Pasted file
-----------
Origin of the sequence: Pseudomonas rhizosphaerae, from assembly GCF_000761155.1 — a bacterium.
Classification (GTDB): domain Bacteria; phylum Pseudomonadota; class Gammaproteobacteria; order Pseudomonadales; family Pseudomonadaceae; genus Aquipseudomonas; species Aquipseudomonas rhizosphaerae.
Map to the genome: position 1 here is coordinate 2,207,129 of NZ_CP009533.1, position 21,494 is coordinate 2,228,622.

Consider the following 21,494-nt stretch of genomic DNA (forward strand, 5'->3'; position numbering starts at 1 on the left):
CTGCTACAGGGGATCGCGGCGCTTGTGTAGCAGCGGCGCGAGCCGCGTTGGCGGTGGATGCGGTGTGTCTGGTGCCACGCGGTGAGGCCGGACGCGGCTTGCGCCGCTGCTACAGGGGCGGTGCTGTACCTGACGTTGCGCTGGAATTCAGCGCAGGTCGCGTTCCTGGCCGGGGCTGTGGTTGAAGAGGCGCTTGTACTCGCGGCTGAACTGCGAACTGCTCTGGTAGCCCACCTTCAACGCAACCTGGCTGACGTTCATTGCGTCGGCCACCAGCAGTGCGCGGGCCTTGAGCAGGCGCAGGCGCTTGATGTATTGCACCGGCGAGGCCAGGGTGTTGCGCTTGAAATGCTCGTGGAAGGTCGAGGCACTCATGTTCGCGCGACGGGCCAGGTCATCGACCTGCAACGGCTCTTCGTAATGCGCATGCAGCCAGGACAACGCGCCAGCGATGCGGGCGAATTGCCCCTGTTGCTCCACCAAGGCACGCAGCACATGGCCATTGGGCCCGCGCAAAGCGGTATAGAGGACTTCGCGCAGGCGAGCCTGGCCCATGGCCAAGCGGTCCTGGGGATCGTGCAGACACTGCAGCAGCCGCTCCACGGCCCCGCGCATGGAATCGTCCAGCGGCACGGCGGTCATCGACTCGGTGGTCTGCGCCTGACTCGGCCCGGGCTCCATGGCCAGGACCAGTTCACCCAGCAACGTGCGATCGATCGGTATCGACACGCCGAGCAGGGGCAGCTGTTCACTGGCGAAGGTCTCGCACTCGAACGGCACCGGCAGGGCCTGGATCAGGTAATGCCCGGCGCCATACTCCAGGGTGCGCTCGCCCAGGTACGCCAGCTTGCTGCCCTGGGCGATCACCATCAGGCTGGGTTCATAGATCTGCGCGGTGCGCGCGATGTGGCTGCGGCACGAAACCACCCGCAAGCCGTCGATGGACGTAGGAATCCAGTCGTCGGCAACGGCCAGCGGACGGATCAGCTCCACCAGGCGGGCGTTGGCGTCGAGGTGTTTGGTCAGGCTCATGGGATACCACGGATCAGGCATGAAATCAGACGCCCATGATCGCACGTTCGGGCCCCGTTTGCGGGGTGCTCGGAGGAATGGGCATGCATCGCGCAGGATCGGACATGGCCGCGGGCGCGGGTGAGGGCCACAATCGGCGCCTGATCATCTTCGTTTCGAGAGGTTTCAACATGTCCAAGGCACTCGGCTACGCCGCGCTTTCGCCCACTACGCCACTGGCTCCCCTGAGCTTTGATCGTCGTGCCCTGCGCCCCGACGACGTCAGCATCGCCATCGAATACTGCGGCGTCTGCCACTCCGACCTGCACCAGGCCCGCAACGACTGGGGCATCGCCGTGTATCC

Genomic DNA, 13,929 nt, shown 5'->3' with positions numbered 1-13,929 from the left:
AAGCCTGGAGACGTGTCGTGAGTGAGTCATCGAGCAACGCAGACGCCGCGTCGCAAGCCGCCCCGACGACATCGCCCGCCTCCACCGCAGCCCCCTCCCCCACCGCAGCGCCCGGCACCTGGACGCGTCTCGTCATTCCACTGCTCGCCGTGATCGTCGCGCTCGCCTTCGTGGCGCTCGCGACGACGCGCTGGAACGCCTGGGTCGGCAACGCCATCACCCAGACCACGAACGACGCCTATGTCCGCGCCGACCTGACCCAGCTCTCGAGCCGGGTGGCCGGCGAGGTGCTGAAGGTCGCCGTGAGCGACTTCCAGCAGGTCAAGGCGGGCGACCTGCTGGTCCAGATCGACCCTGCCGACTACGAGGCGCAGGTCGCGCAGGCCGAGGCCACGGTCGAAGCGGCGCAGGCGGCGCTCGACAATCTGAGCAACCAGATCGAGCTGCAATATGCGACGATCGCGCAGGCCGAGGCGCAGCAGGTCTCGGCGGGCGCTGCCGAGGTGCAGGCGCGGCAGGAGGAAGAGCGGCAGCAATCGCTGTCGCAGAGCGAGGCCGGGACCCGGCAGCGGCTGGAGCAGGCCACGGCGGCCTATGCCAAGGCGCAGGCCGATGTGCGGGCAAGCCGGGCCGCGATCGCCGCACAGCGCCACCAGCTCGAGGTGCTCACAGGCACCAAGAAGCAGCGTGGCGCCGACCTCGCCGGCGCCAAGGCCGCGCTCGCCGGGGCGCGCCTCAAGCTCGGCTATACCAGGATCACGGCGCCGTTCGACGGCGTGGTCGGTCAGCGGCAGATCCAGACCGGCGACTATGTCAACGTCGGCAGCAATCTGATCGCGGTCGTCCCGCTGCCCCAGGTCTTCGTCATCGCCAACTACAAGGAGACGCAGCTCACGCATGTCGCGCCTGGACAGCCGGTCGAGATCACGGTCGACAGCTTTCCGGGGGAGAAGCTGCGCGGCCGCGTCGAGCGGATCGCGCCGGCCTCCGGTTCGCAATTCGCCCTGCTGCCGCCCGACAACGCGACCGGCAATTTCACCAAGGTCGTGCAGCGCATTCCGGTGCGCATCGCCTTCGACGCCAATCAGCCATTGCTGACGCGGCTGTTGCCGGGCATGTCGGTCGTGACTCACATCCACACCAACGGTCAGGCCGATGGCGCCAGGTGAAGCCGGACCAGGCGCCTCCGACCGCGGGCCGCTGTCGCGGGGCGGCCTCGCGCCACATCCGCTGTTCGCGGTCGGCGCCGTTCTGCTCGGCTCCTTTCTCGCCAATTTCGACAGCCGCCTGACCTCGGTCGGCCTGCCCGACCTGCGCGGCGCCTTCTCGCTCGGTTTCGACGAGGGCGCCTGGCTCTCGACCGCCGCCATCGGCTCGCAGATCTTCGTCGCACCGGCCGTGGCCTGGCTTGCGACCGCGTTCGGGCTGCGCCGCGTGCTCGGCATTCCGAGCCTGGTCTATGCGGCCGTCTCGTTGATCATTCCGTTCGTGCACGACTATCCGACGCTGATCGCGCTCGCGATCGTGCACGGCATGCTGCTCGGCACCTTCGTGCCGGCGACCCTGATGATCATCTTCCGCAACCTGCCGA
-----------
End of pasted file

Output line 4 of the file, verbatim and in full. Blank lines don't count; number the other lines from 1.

Consider the following 21,494-nt stretch of genomic DNA (forward strand, 5'->3'; position numbering starts at 1 on the left):